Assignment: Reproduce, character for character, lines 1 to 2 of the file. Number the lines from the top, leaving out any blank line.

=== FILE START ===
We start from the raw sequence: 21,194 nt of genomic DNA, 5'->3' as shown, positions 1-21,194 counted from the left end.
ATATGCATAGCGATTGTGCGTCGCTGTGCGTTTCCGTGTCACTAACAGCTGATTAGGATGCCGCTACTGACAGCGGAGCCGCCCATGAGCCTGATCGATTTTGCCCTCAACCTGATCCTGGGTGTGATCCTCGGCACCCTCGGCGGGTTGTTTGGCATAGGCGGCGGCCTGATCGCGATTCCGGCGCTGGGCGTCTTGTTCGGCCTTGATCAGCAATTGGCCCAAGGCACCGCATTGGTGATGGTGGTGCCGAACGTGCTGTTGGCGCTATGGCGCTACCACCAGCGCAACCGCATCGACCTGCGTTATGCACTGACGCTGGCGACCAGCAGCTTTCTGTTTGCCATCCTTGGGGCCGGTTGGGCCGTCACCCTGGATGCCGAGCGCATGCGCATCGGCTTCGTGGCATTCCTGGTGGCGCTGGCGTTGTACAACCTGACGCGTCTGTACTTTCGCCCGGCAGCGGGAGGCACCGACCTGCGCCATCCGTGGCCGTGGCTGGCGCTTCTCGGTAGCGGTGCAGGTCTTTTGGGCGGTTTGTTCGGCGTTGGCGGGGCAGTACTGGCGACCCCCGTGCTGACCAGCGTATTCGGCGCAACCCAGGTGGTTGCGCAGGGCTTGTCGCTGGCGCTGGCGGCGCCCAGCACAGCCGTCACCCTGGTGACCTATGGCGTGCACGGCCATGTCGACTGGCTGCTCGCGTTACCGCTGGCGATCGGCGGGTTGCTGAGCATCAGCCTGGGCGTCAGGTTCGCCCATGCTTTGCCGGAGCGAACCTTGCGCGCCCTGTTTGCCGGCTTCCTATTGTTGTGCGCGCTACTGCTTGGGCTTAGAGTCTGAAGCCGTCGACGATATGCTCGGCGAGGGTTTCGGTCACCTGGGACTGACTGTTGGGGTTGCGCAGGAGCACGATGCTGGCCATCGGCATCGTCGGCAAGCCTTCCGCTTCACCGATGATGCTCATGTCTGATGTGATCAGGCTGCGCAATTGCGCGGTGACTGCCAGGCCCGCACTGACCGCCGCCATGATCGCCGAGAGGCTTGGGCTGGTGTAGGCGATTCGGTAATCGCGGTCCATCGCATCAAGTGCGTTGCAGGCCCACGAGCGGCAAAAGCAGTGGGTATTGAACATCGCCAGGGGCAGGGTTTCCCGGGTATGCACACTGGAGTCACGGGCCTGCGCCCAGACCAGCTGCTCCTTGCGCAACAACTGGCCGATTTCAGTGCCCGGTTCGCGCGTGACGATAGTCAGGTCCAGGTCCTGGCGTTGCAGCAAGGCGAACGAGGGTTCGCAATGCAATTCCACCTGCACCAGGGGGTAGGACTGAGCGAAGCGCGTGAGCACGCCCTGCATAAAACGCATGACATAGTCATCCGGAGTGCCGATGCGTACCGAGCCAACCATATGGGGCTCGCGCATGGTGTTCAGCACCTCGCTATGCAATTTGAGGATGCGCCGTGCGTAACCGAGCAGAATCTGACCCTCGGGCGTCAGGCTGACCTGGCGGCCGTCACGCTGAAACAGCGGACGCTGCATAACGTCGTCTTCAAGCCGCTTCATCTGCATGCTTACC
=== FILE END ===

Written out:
We start from the raw sequence: 21,194 nt of genomic DNA, 5'->3' as shown, positions 1-21,194 counted from the left end.
ATATGCATAGCGATTGTGCGTCGCTGTGCGTTTCCGTGTCACTAACAGCTGATTAGGATGCCGCTACTGACAGCGGAGCCGCCCATGAGCCTGATCGATTTTGCCCTCAACCTGATCCTGGGTGTGATCCTCGGCACCCTCGGCGGGTTGTTTGGCATAGGCGGCGGCCTGATCGCGATTCCGGCGCTGGGCGTCTTGTTCGGCCTTGATCAGCAATTGGCCCAAGGCACCGCATTGGTGATGGTGGTGCCGAACGTGCTGTTGGCGCTATGGCGCTACCACCAGCGCAACCGCATCGACCTGCGTTATGCACTGACGCTGGCGACCAGCAGCTTTCTGTTTGCCATCCTTGGGGCCGGTTGGGCCGTCACCCTGGATGCCGAGCGCATGCGCATCGGCTTCGTGGCATTCCTGGTGGCGCTGGCGTTGTACAACCTGACGCGTCTGTACTTTCGCCCGGCAGCGGGAGGCACCGACCTGCGCCATCCGTGGCCGTGGCTGGCGCTTCTCGGTAGCGGTGCAGGTCTTTTGGGCGGTTTGTTCGGCGTTGGCGGGGCAGTACTGGCGACCCCCGTGCTGACCAGCGTATTCGGCGCAACCCAGGTGGTTGCGCAGGGCTTGTCGCTGGCGCTGGCGGCGCCCAGCACAGCCGTCACCCTGGTGACCTATGGCGTGCACGGCCATGTCGACTGGCTGCTCGCGTTACCGCTGGCGATCGGCGGGTTGCTGAGCATCAGCCTGGGCGTCAGGTTCGCCCATGCTTTGCCGGAGCGAACCTTGCGCGCCCTGTTTGCCGGCTTCCTATTGTTGTGCGCGCTACTGCTTGGGCTTAGAGTCTGAAGCCGTCGACGATATGCTCGGCGAGGGTTTCGGTCACCTGGGACTGACTGTTGGGGTTGCGCAGGAGCACGATGCTGGCCATCGGCATCGTCGGCAAGCCTTCCGCTTCACCGATGATGCTCATGTCTGATGTGATCAGGCTGCGCAATTGCGCGGTGACTGCCAGGCCCGCACTGACCGCCGCCATGATCGCCGAGAGGCTTGGGCTGGTGTAGGCGATTCGGTAATCGCGGTCCATCGCATCAAGTGCGTTGCAGGCCCACGAGCGGCAAAAGCAGTGGGTATTGAACATCGCCAGGGGCAGGGTTTCCCGGGTATGCACACTGGAGTCACGGGCCTGCGCCCAGACCAGCTGCTCCTTGCGCAACAACTGGCCGATTTCAGTGCCCGGTTCGCGCGTGACGATAGTCAGGTCCAGGTCCTGGCGTTGCAGCAAGGCGAACGAGGGTTCGCAATGCAATTCCACCTGCACCAGGGGGTAGGACTGAGCGAAGCGCGTGAGCACGCCCTGCATAAAACGCATGACATAGTCATCCGGAGTGCCGATGCGTACCGAGCCAACCATATGGGGCTCGCGCATGGTGTTCAGCACCTCGCTATGCAATTTGAGGATGCGCCGTGCGTAACCGAGCAGAATCTGACCCTCGGGCGTCAGGCTGACCTGGCGGCCGTCACGCTGAAACAGCGGACGCTGCATAACGTCGTCTTCAAGCCGCTTCATCTGCATGCTTACC